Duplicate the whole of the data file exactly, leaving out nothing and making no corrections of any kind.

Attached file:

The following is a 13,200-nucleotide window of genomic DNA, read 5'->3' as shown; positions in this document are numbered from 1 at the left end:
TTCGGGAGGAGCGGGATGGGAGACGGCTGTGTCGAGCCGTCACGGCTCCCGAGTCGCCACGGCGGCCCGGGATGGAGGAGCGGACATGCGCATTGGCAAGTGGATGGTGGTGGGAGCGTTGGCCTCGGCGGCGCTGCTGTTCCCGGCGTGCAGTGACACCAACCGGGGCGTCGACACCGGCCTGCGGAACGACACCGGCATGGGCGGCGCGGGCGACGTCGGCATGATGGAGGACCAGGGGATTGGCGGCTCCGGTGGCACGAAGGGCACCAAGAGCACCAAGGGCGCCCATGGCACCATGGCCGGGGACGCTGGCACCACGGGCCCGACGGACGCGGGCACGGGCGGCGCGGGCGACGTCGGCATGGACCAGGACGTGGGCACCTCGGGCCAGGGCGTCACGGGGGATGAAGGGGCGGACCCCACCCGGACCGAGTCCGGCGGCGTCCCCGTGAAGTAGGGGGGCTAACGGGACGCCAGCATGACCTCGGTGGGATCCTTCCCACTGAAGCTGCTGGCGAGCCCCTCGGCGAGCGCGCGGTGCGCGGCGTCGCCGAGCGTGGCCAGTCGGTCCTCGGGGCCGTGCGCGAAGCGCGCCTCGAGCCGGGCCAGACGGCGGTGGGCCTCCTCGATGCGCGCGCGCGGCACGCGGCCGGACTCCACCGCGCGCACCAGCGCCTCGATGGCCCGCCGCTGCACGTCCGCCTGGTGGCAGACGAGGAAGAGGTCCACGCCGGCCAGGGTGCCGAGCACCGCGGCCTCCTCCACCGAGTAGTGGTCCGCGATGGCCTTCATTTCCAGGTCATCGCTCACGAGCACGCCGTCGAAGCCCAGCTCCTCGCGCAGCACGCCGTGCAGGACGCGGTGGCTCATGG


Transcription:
The following is a 13,200-nucleotide window of genomic DNA, read 5'->3' as shown; positions in this document are numbered from 1 at the left end:
TTCGGGAGGAGCGGGATGGGAGACGGCTGTGTCGAGCCGTCACGGCTCCCGAGTCGCCACGGCGGCCCGGGATGGAGGAGCGGACATGCGCATTGGCAAGTGGATGGTGGTGGGAGCGTTGGCCTCGGCGGCGCTGCTGTTCCCGGCGTGCAGTGACACCAACCGGGGCGTCGACACCGGCCTGCGGAACGACACCGGCATGGGCGGCGCGGGCGACGTCGGCATGATGGAGGACCAGGGGATTGGCGGCTCCGGTGGCACGAAGGGCACCAAGAGCACCAAGGGCGCCCATGGCACCATGGCCGGGGACGCTGGCACCACGGGCCCGACGGACGCGGGCACGGGCGGCGCGGGCGACGTCGGCATGGACCAGGACGTGGGCACCTCGGGCCAGGGCGTCACGGGGGATGAAGGGGCGGACCCCACCCGGACCGAGTCCGGCGGCGTCCCCGTGAAGTAGGGGGGCTAACGGGACGCCAGCATGACCTCGGTGGGATCCTTCCCACTGAAGCTGCTGGCGAGCCCCTCGGCGAGCGCGCGGTGCGCGGCGTCGCCGAGCGTGGCCAGTCGGTCCTCGGGGCCGTGCGCGAAGCGCGCCTCGAGCCGGGCCAGACGGCGGTGGGCCTCCTCGATGCGCGCGCGCGGCACGCGGCCGGACTCCACCGCGCGCACCAGCGCCTCGATGGCCCGCCGCTGCACGTCCGCCTGGTGGCAGACGAGGAAGAGGTCCACGCCGGCCAGGGTGCCGAGCACCGCGGCCTCCTCCACCGAGTAGTGGTCCGCGATGGCCTTCATTTCCAGGTCATCGCTCACGAGCACGCCGTCGAAGCCCAGCTCCTCGCGCAGCACGCCGTGCAGGACGCGGTGGCTCATGG